On the other hand, if there is a similar loan between related parties and a foreign currency exchange loss is sustained on principal repayment, is the loss's current deduction precluded by the Sec. 267 related-party loss restrictions? It appears that a foreign currency loss between related parties should be subject to Sec. 988 and, therefore, should be treated as an ordinary loss. Further, the loss should be deductible currently - unless the debt is replaced with another debt denominated in a different foreign currency.

The application of the Sec. 267 rules to debt repayment is awkward, at best. It appears the the Service continues to follow GCM 39294. Accordingly, under Sec. 267(a) and (f), certain related-party losses generally are deferred, but not denied, until the property is "transferred outside the group." Presumably, the property (the foreign currency) is transferred outside the group when the debt is extinguished. The practical effect is that, on principal repayment, the debt leaves the group and Sec. 267 neither defers nor denies the loss. However, Regs. Sec. 1.988-2(b)(16)(ii), coordinating with Sec. 267, has reserved the treatment of a debtor for future determination.

If a loss arises from the repayment before maturity of a debt denominated in a foreign currency, the loss may be deferred if the IRS determines that the debt has been replaced with some other debt denominated in a different currency ("replacement debt") entered into with the same or another related person (Prop. Regs. Sec. 1.988-2(b)(14)(i)). Presumably, the reason for this proposed rule is that the foreign currency has not left the controlled group.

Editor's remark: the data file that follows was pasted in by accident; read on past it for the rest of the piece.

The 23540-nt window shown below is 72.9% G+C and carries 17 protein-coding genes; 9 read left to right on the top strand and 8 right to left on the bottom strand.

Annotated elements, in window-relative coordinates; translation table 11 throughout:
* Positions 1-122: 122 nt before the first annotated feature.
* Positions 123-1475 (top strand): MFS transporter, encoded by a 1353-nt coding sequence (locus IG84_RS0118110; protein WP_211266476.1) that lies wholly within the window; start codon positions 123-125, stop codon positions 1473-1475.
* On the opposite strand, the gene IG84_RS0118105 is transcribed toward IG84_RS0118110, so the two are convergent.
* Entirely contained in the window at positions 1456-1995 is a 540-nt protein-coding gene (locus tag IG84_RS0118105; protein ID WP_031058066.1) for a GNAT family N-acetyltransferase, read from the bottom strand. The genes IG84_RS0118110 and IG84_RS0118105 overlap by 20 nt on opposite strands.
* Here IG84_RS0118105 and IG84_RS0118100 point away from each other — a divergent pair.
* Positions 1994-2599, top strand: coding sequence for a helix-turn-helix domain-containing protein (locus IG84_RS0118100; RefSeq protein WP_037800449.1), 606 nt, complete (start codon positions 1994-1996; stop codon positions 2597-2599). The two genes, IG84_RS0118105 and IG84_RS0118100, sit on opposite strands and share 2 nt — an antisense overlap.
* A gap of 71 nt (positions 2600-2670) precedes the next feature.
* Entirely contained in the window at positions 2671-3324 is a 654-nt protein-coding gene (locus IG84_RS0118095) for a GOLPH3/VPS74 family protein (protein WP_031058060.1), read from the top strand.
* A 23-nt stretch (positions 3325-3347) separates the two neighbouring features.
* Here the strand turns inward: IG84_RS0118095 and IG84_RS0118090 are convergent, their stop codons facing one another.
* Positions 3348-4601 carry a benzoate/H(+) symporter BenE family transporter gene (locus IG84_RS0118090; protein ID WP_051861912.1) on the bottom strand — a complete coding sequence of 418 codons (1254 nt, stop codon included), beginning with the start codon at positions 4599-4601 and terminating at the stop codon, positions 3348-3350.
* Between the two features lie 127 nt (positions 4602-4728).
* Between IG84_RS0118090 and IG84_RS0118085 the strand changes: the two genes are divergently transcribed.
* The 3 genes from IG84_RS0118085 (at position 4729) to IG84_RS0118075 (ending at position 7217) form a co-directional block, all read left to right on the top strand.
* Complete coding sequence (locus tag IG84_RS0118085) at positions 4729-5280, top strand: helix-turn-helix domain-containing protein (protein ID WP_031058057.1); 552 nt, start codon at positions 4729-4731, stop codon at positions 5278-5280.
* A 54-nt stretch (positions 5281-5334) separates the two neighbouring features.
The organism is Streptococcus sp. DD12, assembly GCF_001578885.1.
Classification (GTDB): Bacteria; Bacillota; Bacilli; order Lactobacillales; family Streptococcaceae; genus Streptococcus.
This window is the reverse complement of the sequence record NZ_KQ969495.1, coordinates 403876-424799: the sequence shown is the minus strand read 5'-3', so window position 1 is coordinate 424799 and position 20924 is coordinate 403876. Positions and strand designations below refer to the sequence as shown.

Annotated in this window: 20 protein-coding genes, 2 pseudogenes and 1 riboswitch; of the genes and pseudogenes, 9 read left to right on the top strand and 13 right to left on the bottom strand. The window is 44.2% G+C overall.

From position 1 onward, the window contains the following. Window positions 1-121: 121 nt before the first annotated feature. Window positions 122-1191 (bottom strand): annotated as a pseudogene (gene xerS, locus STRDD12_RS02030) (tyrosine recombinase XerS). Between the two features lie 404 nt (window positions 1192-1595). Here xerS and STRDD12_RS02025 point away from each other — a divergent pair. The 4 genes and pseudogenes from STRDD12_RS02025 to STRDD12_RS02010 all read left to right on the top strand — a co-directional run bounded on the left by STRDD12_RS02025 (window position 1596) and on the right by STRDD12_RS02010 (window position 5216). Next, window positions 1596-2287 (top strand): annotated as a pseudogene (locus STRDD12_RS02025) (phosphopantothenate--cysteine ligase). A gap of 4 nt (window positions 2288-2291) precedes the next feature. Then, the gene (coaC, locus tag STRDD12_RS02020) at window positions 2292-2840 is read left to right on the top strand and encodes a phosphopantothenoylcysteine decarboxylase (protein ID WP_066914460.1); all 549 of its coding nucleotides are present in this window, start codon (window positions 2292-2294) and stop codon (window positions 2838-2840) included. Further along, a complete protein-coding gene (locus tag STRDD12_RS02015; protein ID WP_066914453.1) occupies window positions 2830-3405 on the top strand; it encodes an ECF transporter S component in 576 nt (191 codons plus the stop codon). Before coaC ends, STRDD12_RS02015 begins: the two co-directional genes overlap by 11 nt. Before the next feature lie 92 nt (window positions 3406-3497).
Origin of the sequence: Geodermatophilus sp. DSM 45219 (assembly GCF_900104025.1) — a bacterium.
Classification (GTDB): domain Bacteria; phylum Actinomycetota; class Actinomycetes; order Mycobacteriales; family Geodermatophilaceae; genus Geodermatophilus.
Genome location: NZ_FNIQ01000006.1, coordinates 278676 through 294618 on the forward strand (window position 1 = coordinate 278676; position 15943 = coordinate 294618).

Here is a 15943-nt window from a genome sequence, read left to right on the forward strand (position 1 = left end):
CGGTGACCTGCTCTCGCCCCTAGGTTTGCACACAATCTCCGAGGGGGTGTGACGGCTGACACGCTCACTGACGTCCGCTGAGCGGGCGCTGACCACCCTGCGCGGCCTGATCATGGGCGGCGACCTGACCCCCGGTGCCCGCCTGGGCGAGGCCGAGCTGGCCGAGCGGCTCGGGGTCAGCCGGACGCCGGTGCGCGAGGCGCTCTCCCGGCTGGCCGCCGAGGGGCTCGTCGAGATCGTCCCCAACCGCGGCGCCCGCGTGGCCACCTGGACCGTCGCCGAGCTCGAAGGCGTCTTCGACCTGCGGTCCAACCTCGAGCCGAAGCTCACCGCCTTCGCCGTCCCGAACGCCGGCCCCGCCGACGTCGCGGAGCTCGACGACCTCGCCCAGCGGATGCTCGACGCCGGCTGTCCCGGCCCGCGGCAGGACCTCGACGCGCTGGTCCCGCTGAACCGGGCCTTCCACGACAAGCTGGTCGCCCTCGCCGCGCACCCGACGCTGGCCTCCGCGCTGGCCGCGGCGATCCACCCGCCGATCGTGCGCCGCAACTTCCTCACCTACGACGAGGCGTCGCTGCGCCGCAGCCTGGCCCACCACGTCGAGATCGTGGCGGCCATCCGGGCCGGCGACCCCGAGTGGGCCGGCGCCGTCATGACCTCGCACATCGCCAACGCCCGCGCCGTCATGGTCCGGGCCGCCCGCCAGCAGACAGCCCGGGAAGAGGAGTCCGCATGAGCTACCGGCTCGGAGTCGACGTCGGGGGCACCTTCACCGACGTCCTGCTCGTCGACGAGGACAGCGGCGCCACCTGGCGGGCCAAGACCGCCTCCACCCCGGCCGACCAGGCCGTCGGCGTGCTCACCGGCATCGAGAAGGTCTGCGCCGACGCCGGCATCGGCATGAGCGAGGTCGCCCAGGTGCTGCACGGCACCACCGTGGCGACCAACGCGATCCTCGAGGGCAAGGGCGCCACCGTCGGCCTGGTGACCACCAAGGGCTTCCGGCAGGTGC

The loss deferral may not exceed the earlier of the date that the replacement debt is terminated in a transaction in which gain or loss is recognized or the maturity date of the replacement debt, as long as the debt is not replaced with debt of a related person in a different currency. It appears that the final regulation should follow this proposed regulation.

The same rules apply to foreign currency exchange losses sustained on the payment of foreign denominated accrued interest owed to related parties; see Sec. 988(c)(1)(B)(ii).

The treatment of related-party creditors is discussed in the Tax Reform Act of 1986's "Blue Book":

Section 267(f)(3)(C) authorizes the Secretary to prescribe regulations excepting certain foreign currency losses from the loss disallowance and loss deferral rules of section 267(a)(1) and section 267(f)(2), respectively. The statutory authorization relates to a loss sustained by a corporate lender on repayment of a foreign currency denominated loan by a affiliated corporation. Pursuant to this regulatory authority, the Secretary has issued temporary regulation sec. 1.26(f)-1T(h).